Adapting to print PLGA

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bvm5207
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Adapting to print PLGA

Postby bvm5207 » Thu May 29, 2014 1:51 pm

I am working with my PI about buying a 3d printer, but he wants to be able to print poly(lactic-co-glycolic acid) (PLGA). It is not commercially available in a filament spool, but we can make it in the lab. Is it possible to adapt the Rostock MAX v2 3D Printer and it's nozzle to be able to print PLGA?

Thanks,
Brian

Polygonhell
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Re: Adapting to print PLGA

Postby Polygonhell » Thu May 29, 2014 2:24 pm

Based entirely on what the Wikipedia page says, if it's not too soft when solid and if you can extrude it into filament, probably...
My question is what are you using it for? If it's supposed to be food safe, then you really don't want to use any FDM printer, the little ridges hold bacteria.

bvm5207
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Re: Adapting to print PLGA

Postby bvm5207 » Sat May 31, 2014 1:18 am

PLGA has very similar viscosity and melting point to PLA so I expect it to be theoretically possible to be printed. My concern was being available to make it into a filament and making it available to the nozzle to run smoothly.

The plan is to use this printer for research of bioprinted scaffolds or implants for the body. Bacteria wouldn't be too much of a problem; if we are going to perform cell culture we could clean the object.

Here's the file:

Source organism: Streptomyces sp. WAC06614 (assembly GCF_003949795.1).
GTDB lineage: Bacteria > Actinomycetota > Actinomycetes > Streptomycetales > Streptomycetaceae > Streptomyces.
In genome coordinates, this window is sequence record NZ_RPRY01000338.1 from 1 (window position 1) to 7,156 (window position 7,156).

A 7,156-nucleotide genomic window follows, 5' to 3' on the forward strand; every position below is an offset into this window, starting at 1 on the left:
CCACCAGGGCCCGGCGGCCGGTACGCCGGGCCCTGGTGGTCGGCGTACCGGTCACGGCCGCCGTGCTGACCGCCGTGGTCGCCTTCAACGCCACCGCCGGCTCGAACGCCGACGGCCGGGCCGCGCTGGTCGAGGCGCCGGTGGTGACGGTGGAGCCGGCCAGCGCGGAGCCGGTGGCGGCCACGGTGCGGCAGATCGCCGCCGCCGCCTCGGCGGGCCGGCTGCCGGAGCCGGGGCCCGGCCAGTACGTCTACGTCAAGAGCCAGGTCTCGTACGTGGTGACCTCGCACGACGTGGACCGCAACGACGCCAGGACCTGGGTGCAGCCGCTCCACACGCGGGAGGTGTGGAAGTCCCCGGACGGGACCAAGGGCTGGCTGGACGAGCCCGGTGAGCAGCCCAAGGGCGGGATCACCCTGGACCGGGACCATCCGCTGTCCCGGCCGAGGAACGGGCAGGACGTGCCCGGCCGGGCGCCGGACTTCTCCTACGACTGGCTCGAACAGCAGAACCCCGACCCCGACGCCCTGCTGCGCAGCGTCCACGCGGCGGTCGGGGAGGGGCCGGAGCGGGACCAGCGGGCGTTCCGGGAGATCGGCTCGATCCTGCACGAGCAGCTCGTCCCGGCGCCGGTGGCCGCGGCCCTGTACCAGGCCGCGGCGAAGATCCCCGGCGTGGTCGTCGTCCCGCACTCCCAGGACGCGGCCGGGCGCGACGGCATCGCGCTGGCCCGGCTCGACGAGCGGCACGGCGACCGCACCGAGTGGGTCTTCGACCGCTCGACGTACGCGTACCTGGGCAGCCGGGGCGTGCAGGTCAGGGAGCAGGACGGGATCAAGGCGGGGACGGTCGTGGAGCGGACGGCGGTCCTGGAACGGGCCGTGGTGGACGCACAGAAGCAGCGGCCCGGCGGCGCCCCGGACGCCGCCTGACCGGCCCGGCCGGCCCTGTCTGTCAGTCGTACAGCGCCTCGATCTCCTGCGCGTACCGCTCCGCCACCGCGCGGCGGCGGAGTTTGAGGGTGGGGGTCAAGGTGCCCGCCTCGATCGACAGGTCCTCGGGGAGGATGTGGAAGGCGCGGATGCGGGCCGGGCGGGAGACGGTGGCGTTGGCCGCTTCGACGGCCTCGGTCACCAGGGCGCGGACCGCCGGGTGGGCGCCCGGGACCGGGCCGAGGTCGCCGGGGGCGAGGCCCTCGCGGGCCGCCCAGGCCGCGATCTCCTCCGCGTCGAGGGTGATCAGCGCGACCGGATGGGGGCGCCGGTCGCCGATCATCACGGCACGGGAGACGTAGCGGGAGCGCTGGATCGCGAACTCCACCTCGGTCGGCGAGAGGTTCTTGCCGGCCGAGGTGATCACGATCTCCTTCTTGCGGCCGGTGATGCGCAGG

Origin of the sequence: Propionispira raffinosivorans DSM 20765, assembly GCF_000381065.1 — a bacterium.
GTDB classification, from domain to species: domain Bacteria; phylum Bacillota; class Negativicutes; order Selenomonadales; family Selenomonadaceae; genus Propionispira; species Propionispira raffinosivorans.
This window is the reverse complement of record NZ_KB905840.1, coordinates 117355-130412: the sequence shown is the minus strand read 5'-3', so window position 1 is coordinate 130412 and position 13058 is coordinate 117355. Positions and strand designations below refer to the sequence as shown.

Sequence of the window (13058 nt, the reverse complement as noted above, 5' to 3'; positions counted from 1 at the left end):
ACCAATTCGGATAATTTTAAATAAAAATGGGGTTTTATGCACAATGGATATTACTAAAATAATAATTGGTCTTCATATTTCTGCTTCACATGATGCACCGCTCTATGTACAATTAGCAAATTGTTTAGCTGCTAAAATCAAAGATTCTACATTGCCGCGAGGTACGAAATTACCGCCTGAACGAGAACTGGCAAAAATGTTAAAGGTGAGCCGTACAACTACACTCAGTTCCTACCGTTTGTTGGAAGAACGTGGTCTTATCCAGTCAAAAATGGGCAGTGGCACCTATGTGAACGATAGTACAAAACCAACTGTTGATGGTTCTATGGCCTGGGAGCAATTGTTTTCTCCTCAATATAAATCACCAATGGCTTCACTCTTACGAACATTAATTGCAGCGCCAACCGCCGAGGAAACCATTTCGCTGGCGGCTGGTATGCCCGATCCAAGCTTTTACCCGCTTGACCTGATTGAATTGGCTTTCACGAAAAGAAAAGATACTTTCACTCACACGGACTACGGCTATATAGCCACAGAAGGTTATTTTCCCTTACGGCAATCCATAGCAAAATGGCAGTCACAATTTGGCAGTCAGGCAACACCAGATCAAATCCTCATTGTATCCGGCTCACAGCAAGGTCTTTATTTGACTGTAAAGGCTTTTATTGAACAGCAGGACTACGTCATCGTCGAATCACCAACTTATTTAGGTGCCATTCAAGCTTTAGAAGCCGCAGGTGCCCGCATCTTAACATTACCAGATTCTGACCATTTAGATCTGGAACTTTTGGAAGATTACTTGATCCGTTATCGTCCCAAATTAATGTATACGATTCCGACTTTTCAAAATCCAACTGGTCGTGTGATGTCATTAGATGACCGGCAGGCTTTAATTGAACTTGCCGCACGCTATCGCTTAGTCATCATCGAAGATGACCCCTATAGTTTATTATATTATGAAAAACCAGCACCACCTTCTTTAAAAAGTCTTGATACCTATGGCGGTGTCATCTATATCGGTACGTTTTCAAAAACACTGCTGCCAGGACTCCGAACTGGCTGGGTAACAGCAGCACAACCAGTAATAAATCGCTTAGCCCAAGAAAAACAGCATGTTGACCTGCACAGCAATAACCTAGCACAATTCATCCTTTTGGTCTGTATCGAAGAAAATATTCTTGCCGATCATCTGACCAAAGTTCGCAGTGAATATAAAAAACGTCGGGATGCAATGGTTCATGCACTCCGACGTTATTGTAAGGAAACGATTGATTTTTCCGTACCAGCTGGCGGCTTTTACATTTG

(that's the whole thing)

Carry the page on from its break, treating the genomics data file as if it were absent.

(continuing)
Thanks for the reply,
Brian

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lordbinky
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Re: Adapting to print PLGA

Postby lordbinky » Sat May 31, 2014 1:52 am

Sounds really neat. Keep in mind, depending on the scale you plan on printing you can get very fine layers ( 20-50 micron layers have been achieved). With FDM you typically squish the material coming out between the surface area of the nozzle and the previous layer (or bed) so you get a wider trace as your layer size decreases. This trace width varies between the bore hole size and the width of the nozzle surface. Using smaller bore hole nozzles does compensate for this some, but you may need to figure out special nozzle design depending on what you are trying to achieve if you desire fine X/Y detail and small layers when designing scaffolding, I imagine implant design is less likely to run into necessitating both feature types.

bvm5207
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Re: Adapting to print PLGA

Postby bvm5207 » Tue Jun 03, 2014 11:21 pm

Very interesting. We are also intriuged by the potential to print microdevices (either fluid or mechanical in nature) with biodegradable PLGA on the surface, so fine layers of 20-50um would be desirable.
I will keep the trace width and bore hole size in mind when contemplating fine details in all 3 axis.

Thanks for the tips.
Brian

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Generic Default
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Re: Adapting to print PLGA

Postby Generic Default » Sat Jun 28, 2014 2:52 am

I can make you custom nozzles if you need them. I print with a 0.25 nozzle at layers typically less than 100 microns. I've done a few 20 micron prints, but they take too long for big stuff. If you are microprinting you should get 400 step/rev steppers for higher resolution and upgrade to magnetic ball arms.
Check out the Tri hotend!

erickramce
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Re: Adapting to print PLGA

Postby erickramce » Mon Oct 24, 2016 1:56 pm

Hi everyone!

Have someone successfully printed with PLGA? Did you extrude the filament or where did you buy it?

I wish you can help me!

Regards


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